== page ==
In my Leadership Matrix model below, each character, or Archetype, represents a positive business energy. Each Archetype also has a Shadow – a potentially problematic manifestation of that Archetype.
In this blog I will offer 5 tips around criticism, and relate them to the Archetypes I detail in my model above.
1. Ask for criticism
Encouraging people in your organisation (and beyond) to be honest and to speak out is probably the most important factor to create a robust and dynamic culture. The ‘big vision’ Compass Archetype wants an open, direct and respectful culture. However, this is so uncommon in organisations that huge amounts of effort are often expended in doing things that are unnecessary; hiding things and showing deference. A leader may get confusing messages that things are going well. Although many organisations claim they want this honesty, in reality if an employee makes a criticism of the leader, they are often punished. Behaviour is a greater teacher than hypocritical lists of values that are not adhered to in practice.
2. Show respect when criticising
When leaders give criticism, this needs to be done far more tactfully due to the power dynamic. Some hard-headed ‘Boss Archetype’ dominated leaders may talk about giving as good as they get. However, this will create problems as their employees will naturally fear them and without the balance of the Coach Archetype, being highly respectful when they make these criticisms (and making them brief and specific) they will naturally create a culture of fear and complaints about feeling humiliated and demotivated.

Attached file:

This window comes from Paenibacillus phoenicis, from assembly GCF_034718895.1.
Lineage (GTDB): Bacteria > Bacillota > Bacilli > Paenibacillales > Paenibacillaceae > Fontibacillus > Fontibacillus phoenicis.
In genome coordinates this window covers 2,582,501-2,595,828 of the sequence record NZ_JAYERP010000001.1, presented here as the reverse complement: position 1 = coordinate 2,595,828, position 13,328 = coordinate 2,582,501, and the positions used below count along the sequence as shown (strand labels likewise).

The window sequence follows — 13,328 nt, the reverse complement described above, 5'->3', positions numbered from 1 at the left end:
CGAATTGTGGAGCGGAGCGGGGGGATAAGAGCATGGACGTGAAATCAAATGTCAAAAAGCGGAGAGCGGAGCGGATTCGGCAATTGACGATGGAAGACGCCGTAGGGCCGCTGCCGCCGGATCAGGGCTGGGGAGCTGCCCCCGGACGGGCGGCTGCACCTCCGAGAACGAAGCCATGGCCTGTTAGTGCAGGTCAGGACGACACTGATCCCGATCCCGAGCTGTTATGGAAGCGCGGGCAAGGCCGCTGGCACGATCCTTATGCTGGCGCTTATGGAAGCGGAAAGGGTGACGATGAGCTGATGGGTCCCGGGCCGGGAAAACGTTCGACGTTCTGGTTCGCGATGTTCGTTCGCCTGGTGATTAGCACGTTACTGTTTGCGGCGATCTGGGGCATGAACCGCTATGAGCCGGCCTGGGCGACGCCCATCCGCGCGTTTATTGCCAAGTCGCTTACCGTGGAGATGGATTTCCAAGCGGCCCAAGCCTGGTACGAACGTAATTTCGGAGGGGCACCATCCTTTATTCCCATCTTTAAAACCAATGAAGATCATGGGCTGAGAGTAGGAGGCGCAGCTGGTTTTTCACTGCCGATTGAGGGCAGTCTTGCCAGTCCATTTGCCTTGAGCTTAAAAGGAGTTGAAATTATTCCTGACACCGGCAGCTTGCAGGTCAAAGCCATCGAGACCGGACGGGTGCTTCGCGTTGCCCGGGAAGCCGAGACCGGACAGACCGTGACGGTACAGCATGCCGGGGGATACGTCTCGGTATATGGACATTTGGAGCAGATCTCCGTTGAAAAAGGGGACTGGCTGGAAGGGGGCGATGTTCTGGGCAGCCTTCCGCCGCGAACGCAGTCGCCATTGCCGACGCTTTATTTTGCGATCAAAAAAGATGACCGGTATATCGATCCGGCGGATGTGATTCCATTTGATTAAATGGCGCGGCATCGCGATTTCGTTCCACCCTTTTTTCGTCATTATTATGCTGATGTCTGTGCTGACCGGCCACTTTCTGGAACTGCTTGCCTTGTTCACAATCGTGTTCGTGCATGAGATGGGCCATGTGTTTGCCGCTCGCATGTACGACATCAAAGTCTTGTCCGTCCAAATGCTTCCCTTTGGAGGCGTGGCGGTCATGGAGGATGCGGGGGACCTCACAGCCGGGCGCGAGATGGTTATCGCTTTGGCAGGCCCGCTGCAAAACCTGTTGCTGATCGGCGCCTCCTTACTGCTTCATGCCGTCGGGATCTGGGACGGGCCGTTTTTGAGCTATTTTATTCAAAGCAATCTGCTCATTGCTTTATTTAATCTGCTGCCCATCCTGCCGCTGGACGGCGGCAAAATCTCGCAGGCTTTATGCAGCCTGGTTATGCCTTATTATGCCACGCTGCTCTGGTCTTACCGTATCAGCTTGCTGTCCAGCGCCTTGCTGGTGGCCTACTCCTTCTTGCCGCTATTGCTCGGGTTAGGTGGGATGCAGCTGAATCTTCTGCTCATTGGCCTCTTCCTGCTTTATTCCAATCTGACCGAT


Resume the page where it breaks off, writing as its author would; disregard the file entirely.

3. Part of the brain dislikes criticism
Neurologically, the frontal cortex of the human being tends to be logical and strategically welcomes any input that can help improve things. However, the limbic system (or mammal brain) reacts emotionally to the criticism and tends to see it as a threat. Understanding that you may react negatively to criticism requires a higher level of thinking to help you detach from these emotions – the Conductor Archetype. This encourages you to pause, reflect and cool down. I would suggest you thank the person who gave you the criticism and say you would like to reflect on it and arrange to meet them again within 24 hours (otherwise they may worry that you have taken it badly).
4. Criticise others with empathy
If you as the leader receive a negative reaction to criticism you have given, then use your imagination and put yourself in the shoes of an employee who has received your criticism. This is where the Coach Archetype expands beyond respect and into a real effort to criticise without being angry, just direct and reassuring. Some leaders find it hard to criticise others without anger, however the power imbalance means that you need to learn this important skill.
5. Learning can be like being criticised
As a leader, you will regularly need advice or input to deal with the multitude of new requirements and changes that happen in the world. However, in the same way a part of your brain doesn’t like criticism, this same part doesn’t like to admit it doesn’t know something. This is beyond humility, it is an awareness that learning, though essential, creates an inner resistance. Accept that resistance, but do continue to learn, as the Guru (the Shadow of the Radar Archetype) is a natural and potentially fatal flaw that can develop when leaders have had a run long of success.
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